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RE: [xml-dev] Re: W3C ridiculous new policy on patents
- From: Jim Ancona <firstname.lastname@example.org>
- To: Joshua Allen <email@example.com>
- Date: Thu, 11 Oct 2001 20:49:47 -0700 (PDT)
--- Joshua Allen <firstname.lastname@example.org> wrote:
> My impression is that hobbyists and small companies really don't have to
> worry about large companies litigating against them, while large
> companies tend to worry a lot about smaller competitors or opportunistic
> hobbyists litigating. If a hobbyist has even a reasonable chance of
> success, it is not difficult to find a lawyer who will litigate in
> return for a cut of any potential (likely out-of-court) settlement.
We're talking about patents here. A hobbyist can't recover damages from patent
holder because the patent is invalid. Because they can't, it's very unlikely
that they'll find a lawyer to take the case on a contingency basis. The numbers
I've seen bandied about for litigating a patent have six or seven figures in
> the other hand, large companies that litigate patents against smaller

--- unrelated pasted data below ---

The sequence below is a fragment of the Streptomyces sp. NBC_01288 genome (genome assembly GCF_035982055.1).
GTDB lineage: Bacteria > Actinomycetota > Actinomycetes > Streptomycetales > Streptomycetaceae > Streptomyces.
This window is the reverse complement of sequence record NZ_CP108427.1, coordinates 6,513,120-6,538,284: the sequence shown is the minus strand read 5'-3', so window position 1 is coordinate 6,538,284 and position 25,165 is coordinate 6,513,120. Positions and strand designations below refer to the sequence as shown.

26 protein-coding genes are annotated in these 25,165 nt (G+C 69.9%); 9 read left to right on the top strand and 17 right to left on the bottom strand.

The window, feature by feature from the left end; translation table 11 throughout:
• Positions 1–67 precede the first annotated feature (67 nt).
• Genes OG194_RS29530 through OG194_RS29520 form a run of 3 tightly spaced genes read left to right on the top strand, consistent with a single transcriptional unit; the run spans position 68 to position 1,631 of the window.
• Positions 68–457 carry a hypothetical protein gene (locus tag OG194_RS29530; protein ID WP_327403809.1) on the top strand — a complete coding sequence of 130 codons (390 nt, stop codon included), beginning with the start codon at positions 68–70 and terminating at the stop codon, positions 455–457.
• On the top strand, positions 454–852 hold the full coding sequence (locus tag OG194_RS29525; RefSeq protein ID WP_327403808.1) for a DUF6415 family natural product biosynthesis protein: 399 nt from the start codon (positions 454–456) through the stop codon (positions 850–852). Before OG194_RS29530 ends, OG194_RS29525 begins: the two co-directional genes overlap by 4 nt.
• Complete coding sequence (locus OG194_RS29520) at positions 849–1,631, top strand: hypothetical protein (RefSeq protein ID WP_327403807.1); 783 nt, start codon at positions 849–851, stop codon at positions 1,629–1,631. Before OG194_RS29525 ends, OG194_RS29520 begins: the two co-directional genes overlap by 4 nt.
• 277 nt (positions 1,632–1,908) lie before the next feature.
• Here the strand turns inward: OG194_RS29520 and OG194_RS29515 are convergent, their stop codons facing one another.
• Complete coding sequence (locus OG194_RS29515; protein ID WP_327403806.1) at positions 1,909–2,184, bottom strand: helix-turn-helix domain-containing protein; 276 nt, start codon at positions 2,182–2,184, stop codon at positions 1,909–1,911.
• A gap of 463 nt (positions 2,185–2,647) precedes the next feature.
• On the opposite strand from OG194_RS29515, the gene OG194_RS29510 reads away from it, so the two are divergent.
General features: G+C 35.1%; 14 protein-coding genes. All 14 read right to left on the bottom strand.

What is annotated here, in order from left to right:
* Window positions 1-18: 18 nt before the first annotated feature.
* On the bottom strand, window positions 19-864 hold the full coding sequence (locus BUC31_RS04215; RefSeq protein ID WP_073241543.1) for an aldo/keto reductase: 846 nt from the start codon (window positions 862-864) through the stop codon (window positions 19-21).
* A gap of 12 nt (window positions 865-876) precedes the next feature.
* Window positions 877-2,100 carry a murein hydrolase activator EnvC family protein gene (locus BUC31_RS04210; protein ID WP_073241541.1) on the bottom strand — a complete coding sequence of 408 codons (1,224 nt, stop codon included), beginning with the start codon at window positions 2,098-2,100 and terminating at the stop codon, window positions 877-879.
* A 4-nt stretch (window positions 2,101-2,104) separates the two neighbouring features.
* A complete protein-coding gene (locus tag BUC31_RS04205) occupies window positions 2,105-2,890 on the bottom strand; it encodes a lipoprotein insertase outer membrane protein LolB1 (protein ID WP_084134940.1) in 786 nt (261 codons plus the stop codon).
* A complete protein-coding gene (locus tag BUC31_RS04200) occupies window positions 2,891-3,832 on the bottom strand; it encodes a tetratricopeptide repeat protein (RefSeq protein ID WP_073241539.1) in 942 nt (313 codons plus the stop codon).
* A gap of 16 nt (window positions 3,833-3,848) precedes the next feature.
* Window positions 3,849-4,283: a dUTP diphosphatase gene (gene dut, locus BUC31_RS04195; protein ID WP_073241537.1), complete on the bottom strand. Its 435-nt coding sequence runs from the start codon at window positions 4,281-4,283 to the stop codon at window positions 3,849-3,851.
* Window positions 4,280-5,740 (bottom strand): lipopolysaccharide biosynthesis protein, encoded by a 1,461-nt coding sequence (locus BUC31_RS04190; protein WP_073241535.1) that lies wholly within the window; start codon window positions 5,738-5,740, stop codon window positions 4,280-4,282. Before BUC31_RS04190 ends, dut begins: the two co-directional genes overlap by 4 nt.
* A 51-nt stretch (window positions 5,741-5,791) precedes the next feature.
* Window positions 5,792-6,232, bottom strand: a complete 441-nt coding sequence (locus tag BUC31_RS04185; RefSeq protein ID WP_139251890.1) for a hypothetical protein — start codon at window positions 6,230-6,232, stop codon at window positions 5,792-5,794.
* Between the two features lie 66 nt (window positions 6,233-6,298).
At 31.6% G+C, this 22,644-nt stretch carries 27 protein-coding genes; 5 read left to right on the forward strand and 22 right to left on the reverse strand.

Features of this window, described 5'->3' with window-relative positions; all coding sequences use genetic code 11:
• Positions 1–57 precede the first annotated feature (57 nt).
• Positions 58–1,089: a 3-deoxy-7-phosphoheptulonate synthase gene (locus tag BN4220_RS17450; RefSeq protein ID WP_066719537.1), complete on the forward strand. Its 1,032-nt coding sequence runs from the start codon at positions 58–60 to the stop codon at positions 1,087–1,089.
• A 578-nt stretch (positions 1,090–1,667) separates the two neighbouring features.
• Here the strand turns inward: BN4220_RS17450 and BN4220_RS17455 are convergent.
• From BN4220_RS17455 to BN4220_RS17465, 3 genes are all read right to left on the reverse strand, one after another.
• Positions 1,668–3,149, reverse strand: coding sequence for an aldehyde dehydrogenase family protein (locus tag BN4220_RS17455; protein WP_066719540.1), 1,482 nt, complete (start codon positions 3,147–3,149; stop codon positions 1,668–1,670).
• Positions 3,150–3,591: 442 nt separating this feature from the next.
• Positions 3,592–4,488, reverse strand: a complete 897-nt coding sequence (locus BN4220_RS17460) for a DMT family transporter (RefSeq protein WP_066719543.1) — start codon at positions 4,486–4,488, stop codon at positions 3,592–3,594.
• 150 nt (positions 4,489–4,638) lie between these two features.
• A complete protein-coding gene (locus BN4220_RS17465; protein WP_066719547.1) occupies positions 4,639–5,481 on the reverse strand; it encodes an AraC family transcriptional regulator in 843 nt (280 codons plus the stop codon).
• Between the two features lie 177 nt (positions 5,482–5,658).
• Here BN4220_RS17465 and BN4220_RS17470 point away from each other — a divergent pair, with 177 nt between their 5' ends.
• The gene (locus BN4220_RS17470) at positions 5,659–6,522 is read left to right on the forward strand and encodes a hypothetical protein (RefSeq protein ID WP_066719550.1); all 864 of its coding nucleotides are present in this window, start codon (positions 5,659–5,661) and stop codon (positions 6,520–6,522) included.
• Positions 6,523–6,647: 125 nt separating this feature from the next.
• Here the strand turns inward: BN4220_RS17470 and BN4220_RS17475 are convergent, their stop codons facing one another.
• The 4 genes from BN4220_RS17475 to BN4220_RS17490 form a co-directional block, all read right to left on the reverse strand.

> competitors often get counter-sued for anticompetitive behavior and lose
> impressively. Litigating against much smaller competitors, let alone
> hobbyists, is a very high-risk and low-reward behavior for a large
So I'm working on an open source or hobby project. BigCo sends me a letter
claiming I'm violating their patent. I think their patent isn't worth the paper
it's written on. I can:
a. Take out a second mortgage on my house to hire a patent attorney to fight
them. If I win, I get to continue working (uncompensated) on my project, or...
b. I can say, "Sorry, BigCo, I won't do it again. Please don't sue me!" If I'm
lucky they won't. If I'm unlucky, see a. above.
Which would you choose?
> Again, this is just my personal feeling, but it seems that patents are
> used in roughly the following descending frequency:
> * Negotiation chip in cross-licensing agreements between two equally
> large competitors - never litigated
> * Desperate last-ditch competitive effort wielded by a weaker competitor
> against stronger foes - litigation drags on
> * Individual or small organization seeking big payout for patent
> infringement (deliberate or unintentional) - settled out of court
> * Large company acting very irrationally and trying to hinder a smaller
I don't see why the last choice here involves "acting very irrationally". Given
the law, this last option is totally rational. The smaller competitor has
choices much like my hobbiest above, although, since it's a business, at least
it has a potential financial upside if it wins the suit.
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